Most owners blame a few of their high-bidding peers—George Steinbrenner of the Yankees and Turner in particular—for driving up prices. Kuhn gave credence to this view at the winter meetings by stating, "Foolish player contracts signed by a few have aggravated the situation." But an examination of the record discloses that foolishness is widespread. Shortly after the second reentry draft had taken place in November of 1977, Texas owner Brad Corbett offered Minnesota Outfielder Larry Hisle a $3 million contract. Hisle hadn't said a word, but Corbett did his bidding for him. Hisle signed with Milwaukee for Corbett's figure. In 1978 Turner upped the ante for Pete Rose by offering him more than $1 million a year. Rose actually signed with his first-choice team, Philadelphia, for $800,000, but Turner had forced the Phillies to hike their original offer. In 1979, California Pitcher Nolan Ryan and his agent, Dick Moss, proposed a four-year contract, with Ryan receiving $1 million the final season. It was their opening bid, one they undoubtedly would have scaled down in negotiations. But when Angels General Manager Buzzie Bavasi began squawking that Ryan wanted $1 million a year immediately, everyone assumed that was his bottom line. Lo and behold, the Astros made Ryan baseball's first $1 million-a-year player. And remember, in 1980 it was the Mets—not the Yankees—who made Winfield his first firm offer of $1.5 million a year. Steinbrenner had to match it, and that—at least in base salary—is all he did.

Today almost everyone is shelling out big money, though you won't hear it from the owner. "[A few] big spenders are ruining the game," says Cardinal Manager-G.M. Whitey Herzog who has four $700,000-a-year players. "The Winfield deal was outrageous," says San Francisco owner Bob Lurie, whose signing of Second Baseman Rennie Stennett to a five-year, $3 million contract was probably the most outrageous deal in the short history of free agentry. Preaching sanity in salaries, Dodger G.M. Peter O'Malley says, "We're a voice in the wilderness." This is the same O'Malley who signed an average pitcher, Minnesota's Dave Goltz, to a six-year, $3 million contract. Recently the Angels signed another routine Twins hurler, Geoff Zahn, for about $1.1 million over three years. "Fools are born every day," says Minnesota owner Calvin Griffith.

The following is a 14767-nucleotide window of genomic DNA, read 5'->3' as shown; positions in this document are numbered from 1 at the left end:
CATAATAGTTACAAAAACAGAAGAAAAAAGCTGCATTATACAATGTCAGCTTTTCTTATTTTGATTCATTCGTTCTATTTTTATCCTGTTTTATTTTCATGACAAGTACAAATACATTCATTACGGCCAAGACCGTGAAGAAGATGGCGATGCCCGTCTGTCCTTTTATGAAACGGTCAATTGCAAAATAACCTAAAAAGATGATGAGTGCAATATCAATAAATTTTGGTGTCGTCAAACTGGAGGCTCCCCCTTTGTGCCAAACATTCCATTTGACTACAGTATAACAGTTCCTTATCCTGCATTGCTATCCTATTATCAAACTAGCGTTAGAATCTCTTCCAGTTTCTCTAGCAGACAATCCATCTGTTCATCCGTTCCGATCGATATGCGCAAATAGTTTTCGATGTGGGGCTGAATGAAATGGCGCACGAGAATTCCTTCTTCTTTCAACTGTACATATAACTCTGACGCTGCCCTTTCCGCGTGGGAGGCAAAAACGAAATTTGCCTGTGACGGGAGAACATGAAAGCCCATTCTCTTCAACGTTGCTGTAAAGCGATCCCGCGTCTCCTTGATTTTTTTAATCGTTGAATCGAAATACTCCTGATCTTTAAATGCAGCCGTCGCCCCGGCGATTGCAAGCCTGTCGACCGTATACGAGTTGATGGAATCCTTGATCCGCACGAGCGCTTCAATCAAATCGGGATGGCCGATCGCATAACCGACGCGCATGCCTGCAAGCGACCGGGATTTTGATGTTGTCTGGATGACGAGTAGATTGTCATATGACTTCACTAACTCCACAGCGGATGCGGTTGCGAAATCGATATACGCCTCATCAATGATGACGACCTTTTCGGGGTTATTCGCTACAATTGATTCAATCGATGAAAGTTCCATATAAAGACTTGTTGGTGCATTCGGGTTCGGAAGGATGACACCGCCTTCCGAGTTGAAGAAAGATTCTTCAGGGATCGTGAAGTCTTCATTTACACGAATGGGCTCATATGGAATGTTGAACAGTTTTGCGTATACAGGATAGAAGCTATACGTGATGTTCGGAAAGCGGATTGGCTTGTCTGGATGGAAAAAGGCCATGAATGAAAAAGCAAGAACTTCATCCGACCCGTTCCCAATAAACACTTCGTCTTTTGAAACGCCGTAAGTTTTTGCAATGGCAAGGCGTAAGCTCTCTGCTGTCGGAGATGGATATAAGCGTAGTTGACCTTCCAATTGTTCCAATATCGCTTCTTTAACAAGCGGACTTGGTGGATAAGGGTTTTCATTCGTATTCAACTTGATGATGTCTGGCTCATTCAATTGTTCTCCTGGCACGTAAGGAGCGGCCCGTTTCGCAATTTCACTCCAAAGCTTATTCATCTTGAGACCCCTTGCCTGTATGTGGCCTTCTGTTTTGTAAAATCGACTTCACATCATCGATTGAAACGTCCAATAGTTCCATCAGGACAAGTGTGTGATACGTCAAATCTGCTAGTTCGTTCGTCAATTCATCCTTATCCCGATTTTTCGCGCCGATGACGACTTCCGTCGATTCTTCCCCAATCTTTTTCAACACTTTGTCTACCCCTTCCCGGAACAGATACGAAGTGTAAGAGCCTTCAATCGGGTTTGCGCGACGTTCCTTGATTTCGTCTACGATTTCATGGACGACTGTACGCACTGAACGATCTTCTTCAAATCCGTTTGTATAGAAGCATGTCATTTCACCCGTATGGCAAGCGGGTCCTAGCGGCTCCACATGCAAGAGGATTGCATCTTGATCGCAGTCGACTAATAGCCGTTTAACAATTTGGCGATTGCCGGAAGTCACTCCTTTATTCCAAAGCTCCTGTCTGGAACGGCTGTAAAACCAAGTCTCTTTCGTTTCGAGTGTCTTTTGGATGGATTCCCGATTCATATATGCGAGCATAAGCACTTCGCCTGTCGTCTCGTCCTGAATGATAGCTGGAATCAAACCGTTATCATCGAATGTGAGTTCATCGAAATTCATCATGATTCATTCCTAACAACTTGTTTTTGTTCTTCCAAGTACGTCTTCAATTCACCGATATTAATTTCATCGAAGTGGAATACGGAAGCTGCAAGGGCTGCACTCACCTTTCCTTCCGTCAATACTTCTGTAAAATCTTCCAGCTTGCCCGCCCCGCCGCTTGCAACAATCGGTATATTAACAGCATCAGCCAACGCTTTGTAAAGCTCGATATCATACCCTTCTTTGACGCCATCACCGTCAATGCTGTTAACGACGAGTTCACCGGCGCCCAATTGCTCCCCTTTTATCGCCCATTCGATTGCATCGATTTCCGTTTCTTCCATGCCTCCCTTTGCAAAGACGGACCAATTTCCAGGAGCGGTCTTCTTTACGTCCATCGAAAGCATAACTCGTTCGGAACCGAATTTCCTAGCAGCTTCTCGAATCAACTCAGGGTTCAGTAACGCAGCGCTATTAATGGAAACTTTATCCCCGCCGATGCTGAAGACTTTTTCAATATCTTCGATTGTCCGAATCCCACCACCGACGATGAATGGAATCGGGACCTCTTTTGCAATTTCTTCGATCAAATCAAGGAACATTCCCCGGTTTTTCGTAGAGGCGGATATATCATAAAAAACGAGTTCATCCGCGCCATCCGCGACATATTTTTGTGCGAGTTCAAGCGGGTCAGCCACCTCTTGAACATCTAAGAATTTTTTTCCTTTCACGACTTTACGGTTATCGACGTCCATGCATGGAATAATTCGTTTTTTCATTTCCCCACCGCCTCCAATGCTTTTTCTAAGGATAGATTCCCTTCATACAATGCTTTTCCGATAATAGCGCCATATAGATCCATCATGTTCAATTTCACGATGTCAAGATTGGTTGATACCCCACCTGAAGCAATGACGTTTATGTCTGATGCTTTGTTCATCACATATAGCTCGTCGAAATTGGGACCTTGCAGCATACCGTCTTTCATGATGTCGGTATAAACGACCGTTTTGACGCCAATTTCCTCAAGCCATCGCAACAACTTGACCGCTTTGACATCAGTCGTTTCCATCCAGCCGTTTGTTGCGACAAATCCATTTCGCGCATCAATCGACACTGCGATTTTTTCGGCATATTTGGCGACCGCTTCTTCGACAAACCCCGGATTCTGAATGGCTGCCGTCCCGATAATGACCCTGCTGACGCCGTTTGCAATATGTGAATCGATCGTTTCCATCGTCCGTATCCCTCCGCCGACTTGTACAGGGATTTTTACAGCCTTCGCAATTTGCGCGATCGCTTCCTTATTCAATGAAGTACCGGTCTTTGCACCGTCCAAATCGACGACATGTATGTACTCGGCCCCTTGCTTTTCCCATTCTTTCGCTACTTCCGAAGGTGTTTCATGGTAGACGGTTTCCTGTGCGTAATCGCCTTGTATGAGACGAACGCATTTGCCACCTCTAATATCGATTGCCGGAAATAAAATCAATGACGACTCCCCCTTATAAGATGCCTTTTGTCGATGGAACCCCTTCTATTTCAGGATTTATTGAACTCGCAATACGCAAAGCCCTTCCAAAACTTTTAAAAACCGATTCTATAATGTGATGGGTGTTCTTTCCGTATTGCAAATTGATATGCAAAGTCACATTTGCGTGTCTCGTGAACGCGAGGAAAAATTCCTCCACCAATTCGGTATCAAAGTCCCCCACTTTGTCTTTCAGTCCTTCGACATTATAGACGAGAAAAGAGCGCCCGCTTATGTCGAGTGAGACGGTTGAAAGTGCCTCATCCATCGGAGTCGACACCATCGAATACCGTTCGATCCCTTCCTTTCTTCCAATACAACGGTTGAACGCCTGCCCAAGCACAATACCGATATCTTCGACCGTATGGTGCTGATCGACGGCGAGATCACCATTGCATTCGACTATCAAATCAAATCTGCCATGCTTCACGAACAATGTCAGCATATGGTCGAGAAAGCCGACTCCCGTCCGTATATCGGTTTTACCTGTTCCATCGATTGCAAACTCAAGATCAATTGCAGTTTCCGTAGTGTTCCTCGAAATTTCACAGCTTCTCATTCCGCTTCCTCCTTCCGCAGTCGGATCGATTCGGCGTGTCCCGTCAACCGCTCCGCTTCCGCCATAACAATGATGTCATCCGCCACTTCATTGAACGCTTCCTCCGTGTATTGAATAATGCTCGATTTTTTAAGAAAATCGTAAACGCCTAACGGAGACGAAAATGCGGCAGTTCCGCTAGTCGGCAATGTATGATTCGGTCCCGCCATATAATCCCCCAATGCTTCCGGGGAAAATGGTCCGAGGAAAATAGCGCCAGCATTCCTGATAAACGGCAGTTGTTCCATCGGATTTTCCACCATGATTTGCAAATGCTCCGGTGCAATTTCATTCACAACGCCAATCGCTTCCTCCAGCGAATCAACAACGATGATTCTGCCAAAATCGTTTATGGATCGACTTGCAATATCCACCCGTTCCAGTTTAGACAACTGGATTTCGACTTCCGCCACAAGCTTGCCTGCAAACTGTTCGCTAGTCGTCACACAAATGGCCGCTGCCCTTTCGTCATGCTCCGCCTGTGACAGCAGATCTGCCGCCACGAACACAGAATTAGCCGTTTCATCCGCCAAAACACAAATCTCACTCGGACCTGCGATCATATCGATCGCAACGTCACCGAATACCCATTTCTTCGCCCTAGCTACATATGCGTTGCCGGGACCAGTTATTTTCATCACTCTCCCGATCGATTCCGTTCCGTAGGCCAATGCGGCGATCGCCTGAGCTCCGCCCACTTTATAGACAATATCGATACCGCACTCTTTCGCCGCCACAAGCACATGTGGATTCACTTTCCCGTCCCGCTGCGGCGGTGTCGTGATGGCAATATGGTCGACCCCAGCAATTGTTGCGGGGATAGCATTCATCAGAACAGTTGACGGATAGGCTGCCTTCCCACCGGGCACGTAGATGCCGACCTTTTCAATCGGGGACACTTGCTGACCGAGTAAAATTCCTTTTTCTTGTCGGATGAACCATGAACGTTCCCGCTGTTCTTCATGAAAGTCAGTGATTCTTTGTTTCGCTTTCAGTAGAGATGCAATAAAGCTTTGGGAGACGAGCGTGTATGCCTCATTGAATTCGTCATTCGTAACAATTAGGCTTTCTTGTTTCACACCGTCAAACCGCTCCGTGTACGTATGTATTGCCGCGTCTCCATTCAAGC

The Twins are one of a handful of teams, including Toronto, Oakland, Seattle and Detroit, that have generally shied away from high-priced contracts. But has their restraint been justified? Big-money signings have made money for clubs as often as they've lost it.

It's well established that free agentry and multiyear contracts have promoted competitive parity. In the last two years the maximum of eight different teams have won divisional titles. What isn't so well appreciated is the connection between parity and profits. After signing Carew in 1979, the Angels won their first divisional title and set team records for season-ticket sales and home attendance. There was even a carryover into 1980, when they had their second-largest attendance in their worst season. "We've spent more than $14 million for free agents but gotten our money's worth," says owner Gene Autry. Even the few clubs that have done well without much spending are coming around. Kansas City has given George Brett a new five-year contract at $1 million a year. And just last week Baltimore signed Eddie Murray to a five-year, $3.8 million contract.